Google Internet Of Things (IoT) Technology Research Award Pilot Announced

Google invites its users to submit proposals in which Google IoT technologies are being used in order to explore interesting use cases and innovative user interfaces, address technical challenges along with interoperability between devices and applications, and also experiment with new approaches to privacy, safety, and security.
 
As per the official blog:
 
“Over the past few years, Google engineers have experimented and developed a set of building blocks for Internet Of Things - an ecosystem of connected devices, services and “things” that promises direct and efficient support of one’s daily life.”
 
As stated, there have been noteworthy challenges, such as:
  • Interoperability and a standardized modular systems architecture.
  • Privacy, security and user safety.
  • How users interact with, manage and control an ensemble of devices in this connected environment.
 
 
 
Google in its official blog states:
 
“It is in this context that we are happy to invite university researchers1 to participate in the Internet of Things (IoT) Technology Research Award Pilot. This pilot provides selected researchers in-kind gifts of Google IoT related technologies (listed below), with the goal of fostering collaboration with the academic community on small-scale (~4-8 week) experiments, discovering what they can do with our software and devices.”
 
Google invites its users to submit proposals in which Google IoT technologies are being used in order to explore interesting use cases and innovative user interfaces, address technical challenges along with interoperability between devices and applications, and also experiment with new approaches to privacy, safety and security. The proposed projects should make use of one or a combination of the following Google technologies as per the official blog:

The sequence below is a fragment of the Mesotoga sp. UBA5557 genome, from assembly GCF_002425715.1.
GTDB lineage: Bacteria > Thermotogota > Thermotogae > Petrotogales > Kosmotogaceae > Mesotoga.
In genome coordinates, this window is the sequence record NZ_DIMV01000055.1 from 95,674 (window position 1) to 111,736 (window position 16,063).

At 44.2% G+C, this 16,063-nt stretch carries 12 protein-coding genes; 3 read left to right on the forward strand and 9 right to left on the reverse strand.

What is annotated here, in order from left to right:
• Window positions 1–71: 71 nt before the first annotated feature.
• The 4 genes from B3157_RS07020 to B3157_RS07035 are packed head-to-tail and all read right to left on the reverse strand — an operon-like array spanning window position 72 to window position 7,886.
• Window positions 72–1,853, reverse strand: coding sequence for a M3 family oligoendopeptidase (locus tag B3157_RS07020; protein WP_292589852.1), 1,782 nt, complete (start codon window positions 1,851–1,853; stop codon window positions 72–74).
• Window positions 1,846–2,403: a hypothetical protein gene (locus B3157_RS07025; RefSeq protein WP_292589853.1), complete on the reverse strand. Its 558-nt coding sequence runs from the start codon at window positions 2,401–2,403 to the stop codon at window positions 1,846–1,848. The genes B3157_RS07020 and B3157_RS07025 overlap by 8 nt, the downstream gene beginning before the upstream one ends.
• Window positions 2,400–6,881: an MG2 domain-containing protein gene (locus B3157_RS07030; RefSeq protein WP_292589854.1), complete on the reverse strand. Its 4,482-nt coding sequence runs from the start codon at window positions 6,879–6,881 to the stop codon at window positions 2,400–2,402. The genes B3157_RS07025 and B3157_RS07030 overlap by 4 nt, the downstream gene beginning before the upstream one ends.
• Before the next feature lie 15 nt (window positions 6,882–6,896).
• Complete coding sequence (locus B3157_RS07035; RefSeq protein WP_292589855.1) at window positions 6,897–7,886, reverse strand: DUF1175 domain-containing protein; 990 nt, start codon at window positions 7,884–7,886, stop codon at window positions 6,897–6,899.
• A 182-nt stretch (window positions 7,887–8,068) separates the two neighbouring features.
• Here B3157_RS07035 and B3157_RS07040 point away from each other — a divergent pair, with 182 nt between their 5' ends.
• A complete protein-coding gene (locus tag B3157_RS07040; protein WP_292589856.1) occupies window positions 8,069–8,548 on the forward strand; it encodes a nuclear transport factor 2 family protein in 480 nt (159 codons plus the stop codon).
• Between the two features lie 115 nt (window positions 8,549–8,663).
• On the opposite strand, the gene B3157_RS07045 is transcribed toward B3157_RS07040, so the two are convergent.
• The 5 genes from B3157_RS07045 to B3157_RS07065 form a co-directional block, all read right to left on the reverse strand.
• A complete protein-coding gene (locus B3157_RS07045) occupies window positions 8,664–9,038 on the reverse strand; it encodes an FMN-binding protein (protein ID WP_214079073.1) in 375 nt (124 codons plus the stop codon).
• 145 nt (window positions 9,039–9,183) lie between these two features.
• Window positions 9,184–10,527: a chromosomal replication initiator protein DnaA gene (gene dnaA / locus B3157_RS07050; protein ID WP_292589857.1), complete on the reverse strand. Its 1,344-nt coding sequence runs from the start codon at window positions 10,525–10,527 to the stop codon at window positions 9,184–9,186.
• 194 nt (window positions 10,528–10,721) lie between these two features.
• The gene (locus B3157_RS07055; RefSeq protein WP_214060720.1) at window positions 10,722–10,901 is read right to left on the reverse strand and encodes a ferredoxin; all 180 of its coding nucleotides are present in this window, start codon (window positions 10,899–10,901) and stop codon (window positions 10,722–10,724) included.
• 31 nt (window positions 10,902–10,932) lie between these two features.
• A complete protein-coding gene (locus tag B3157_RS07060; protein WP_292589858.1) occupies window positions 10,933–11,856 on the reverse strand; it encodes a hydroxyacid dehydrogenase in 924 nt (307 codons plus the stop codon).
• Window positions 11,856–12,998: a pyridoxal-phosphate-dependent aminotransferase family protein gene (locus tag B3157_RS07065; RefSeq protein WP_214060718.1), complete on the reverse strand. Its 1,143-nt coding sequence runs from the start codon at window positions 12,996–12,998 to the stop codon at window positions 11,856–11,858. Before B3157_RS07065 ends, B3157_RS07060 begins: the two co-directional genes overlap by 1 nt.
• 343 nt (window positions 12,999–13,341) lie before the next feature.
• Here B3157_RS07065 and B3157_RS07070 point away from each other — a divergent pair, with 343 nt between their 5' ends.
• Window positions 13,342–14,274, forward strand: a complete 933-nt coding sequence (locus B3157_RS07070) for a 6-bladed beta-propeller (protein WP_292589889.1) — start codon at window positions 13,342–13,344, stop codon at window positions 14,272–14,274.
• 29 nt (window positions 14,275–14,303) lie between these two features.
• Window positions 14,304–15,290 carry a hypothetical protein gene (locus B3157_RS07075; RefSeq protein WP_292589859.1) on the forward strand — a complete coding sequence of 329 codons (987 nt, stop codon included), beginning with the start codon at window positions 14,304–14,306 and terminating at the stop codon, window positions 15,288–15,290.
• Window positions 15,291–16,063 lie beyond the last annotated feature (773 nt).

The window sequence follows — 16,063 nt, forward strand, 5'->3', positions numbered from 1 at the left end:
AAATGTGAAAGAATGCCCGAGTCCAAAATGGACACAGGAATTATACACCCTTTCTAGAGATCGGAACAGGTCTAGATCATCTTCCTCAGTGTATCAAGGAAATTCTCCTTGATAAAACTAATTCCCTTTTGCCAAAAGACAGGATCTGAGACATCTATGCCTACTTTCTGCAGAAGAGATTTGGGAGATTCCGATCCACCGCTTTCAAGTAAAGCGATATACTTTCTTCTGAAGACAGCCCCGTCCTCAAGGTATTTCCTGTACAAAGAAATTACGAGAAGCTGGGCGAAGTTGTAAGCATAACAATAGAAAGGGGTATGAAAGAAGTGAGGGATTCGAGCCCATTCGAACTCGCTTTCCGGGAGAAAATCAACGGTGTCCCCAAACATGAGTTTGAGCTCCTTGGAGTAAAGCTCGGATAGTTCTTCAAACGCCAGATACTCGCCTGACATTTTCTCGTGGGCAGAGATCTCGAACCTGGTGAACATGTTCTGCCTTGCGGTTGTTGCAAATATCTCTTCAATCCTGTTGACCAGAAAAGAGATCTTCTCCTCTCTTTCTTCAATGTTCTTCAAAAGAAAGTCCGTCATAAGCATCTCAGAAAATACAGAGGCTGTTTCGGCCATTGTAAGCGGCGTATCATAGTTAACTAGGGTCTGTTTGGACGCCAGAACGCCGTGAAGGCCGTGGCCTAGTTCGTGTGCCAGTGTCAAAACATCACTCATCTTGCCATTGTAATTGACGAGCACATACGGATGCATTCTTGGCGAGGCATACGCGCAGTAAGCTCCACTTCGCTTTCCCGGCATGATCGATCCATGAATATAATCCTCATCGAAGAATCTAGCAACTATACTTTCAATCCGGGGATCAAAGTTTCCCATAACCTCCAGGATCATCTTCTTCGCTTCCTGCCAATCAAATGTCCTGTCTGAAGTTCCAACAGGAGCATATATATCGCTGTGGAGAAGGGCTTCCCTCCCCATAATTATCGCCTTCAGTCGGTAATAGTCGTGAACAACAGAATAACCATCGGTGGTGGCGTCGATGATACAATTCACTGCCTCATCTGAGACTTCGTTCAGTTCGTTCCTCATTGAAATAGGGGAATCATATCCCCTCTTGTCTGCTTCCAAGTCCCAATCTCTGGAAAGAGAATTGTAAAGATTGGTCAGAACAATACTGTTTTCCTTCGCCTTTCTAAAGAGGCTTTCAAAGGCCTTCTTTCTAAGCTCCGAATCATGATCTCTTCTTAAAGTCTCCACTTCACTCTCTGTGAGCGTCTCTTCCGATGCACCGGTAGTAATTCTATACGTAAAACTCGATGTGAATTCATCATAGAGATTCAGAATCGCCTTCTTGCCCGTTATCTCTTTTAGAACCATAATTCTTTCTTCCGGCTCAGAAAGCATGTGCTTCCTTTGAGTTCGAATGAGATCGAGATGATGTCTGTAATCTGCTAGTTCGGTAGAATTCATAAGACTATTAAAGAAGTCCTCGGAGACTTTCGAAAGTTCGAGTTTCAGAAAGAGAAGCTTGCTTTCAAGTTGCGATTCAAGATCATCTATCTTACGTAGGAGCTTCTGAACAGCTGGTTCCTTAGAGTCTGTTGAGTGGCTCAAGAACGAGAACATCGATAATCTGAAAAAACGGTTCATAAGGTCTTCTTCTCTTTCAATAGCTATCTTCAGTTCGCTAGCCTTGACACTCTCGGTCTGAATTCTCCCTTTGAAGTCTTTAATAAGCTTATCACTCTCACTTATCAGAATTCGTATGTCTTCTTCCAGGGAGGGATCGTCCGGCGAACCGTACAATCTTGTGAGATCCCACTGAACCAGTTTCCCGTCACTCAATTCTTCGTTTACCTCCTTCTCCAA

• Google beacon platform - consisting of the open beacon format Eddystone and various client and cloud APIs, this platform allows developers to mark up the world to make your apps and devices work smarter by providing timely, contextual information.

  • Physical Web - based on the Eddystone URL beacon format, the Physical Web is an approach designed to allow any smart device to interact with real world objects - a vending machine, a poster, a toy, a bus stop, a rental car - and not have to download an app first.

  • Nearby Messages API - a publish-subscribe API that lets you pass small binary payloads between internet-connected Android and iOS devices as well as with beacons registered with Google's proximity beacon service.

  • Brillo & Weave - Brillo is an Android-based embedded OS that brings the simplicity and speed of mobile software development to IoT hardware to make it cost-effective to build a secure smart device, and to keep it updated over time. Weave is an open communications and interoperability platform for IoT devices that allows for easy connections to networks, smartphones (both Android and iOS), mobile apps, cloud services, and other smart devices.

  • OnHub router - a communication hub for the Internet of Things supporting Bluetooth® Smart Ready, 802.15.4 and 802.11a/b/g/n/ac. It also allows you to quickly create a guest network and control the devices you want to share.

  • Google Cloud Platform IoT Solutions - tools to scale connections, gather and make sense of data, and provide the reliable customer experiences that IoT hardware devices require.

  • Chrome Boxes & Kiosk Apps - provides custom full screen apps for a purpose-built Chrome device, such as a guest registration desk, a library catalog station, or a point-of-sale system in a store.

  • Vanadium - an open-source framework designed to make it easier to develop secure, multi-device user experiences, with or without an Internet connection. 
Google is requesting its uses to submit their proposals, on their website by February 29, in order to be considered for an award. The proposals would be viewed by a set of researchers along with the Google product teams. Selected proposals will be notified by the end of March 2016.
 
Google concluded by saying,
 
“To connect our physical world to the Internet is a broad and long-term challenge, one we hope to address by working with researchers across many disciplines and work practices. We are looking forward to the collaborative opportunity provided by this pilot, and learning about innovative applications you create for these new technologies.”